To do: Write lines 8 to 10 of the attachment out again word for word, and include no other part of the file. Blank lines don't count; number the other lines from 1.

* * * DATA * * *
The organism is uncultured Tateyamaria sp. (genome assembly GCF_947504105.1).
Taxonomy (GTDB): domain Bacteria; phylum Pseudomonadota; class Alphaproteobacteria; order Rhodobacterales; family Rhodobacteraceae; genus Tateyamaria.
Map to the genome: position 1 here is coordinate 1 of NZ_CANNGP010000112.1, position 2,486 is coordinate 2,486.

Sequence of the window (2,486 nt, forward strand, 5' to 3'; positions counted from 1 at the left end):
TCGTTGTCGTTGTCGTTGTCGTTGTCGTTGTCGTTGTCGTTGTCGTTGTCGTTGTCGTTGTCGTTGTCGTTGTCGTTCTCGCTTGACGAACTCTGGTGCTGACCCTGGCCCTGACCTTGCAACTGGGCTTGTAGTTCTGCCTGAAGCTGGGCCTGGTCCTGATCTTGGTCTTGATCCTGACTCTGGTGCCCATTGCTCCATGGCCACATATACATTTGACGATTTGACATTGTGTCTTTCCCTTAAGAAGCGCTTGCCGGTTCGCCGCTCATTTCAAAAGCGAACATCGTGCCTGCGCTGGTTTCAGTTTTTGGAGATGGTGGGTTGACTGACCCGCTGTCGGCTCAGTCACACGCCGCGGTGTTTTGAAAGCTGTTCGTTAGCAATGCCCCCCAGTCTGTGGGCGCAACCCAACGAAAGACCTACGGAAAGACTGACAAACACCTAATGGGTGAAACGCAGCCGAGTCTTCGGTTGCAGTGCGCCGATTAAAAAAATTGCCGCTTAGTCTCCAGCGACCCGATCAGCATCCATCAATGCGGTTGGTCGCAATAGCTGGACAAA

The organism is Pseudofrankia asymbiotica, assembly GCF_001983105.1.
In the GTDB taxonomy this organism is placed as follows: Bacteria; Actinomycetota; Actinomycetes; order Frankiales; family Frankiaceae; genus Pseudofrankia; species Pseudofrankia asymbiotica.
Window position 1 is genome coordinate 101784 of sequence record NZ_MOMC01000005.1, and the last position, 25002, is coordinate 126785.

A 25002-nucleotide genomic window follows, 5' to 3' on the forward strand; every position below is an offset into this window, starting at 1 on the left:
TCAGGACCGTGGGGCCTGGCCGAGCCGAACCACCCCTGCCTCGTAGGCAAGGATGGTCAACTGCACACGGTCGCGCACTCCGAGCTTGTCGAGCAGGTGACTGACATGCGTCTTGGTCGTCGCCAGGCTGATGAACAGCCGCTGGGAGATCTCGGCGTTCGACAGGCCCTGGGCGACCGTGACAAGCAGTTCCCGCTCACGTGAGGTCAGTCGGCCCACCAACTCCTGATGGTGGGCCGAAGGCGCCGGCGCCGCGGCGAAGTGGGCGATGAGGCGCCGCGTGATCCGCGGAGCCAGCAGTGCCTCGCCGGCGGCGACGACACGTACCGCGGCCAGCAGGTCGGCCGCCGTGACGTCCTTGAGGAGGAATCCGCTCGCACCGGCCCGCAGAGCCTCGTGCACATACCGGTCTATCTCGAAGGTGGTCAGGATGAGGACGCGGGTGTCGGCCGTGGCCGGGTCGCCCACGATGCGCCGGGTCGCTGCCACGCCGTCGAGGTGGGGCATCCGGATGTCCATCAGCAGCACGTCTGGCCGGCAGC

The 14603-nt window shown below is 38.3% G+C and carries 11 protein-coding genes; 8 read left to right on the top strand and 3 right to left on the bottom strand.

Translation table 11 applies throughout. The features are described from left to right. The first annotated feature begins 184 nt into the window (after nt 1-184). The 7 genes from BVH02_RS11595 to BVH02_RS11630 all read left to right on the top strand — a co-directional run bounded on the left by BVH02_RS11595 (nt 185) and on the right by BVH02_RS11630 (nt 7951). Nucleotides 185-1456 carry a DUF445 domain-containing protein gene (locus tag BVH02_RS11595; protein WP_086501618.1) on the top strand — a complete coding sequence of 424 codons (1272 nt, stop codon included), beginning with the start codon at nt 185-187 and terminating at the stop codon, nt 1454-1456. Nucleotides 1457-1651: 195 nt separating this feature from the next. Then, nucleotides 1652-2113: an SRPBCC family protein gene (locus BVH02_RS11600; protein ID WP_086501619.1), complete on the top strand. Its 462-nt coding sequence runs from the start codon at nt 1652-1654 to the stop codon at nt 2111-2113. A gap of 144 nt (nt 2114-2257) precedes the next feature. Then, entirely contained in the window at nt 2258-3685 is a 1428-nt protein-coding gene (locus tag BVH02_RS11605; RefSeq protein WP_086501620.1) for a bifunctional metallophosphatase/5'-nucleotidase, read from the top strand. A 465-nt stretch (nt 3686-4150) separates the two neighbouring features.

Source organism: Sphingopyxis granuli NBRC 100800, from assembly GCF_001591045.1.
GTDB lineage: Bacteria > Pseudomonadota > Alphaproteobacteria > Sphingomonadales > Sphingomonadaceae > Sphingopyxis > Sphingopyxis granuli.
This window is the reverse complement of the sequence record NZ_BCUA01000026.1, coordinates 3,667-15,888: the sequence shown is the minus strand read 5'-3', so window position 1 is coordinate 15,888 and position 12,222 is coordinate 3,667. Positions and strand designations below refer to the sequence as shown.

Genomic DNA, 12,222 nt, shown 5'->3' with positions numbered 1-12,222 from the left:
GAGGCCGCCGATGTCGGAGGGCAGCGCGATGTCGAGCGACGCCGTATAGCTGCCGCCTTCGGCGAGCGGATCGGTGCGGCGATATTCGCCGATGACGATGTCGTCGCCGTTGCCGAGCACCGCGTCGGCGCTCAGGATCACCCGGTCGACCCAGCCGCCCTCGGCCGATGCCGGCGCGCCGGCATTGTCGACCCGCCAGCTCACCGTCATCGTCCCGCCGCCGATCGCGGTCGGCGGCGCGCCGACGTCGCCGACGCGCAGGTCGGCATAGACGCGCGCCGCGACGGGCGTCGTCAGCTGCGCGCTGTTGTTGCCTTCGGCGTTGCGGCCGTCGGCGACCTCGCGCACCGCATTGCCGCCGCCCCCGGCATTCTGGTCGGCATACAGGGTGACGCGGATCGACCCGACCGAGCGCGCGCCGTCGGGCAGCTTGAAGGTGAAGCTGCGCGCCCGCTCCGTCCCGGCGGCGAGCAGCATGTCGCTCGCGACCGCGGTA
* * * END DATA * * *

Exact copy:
Window position 1 is genome coordinate 101784 of sequence record NZ_MOMC01000005.1, and the last position, 25002, is coordinate 126785.

A 25002-nucleotide genomic window follows, 5' to 3' on the forward strand; every position below is an offset into this window, starting at 1 on the left:
TCAGGACCGTGGGGCCTGGCCGAGCCGAACCACCCCTGCCTCGTAGGCAAGGATGGTCAACTGCACACGGTCGCGCACTCCGAGCTTGTCGAGCAGGTGACTGACATGCGTCTTGGTCGTCGCCAGGCTGATGAACAGCCGCTGGGAGATCTCGGCGTTCGACAGGCCCTGGGCGACCGTGACAAGCAGTTCCCGCTCACGTGAGGTCAGTCGGCCCACCAACTCCTGATGGTGGGCCGAAGGCGCCGGCGCCGCGGCGAAGTGGGCGATGAGGCGCCGCGTGATCCGCGGAGCCAGCAGTGCCTCGCCGGCGGCGACGACACGTACCGCGGCCAGCAGGTCGGCCGCCGTGACGTCCTTGAGGAGGAATCCGCTCGCACCGGCCCGCAGAGCCTCGTGCACATACCGGTCTATCTCGAAGGTGGTCAGGATGAGGACGCGGGTGTCGGCCGTGGCCGGGTCGCCCACGATGCGCCGGGTCGCTGCCACGCCGTCGAGGTGGGGCATCCGGATGTCCATCAGCAGCACGTCTGGCCGGCAGC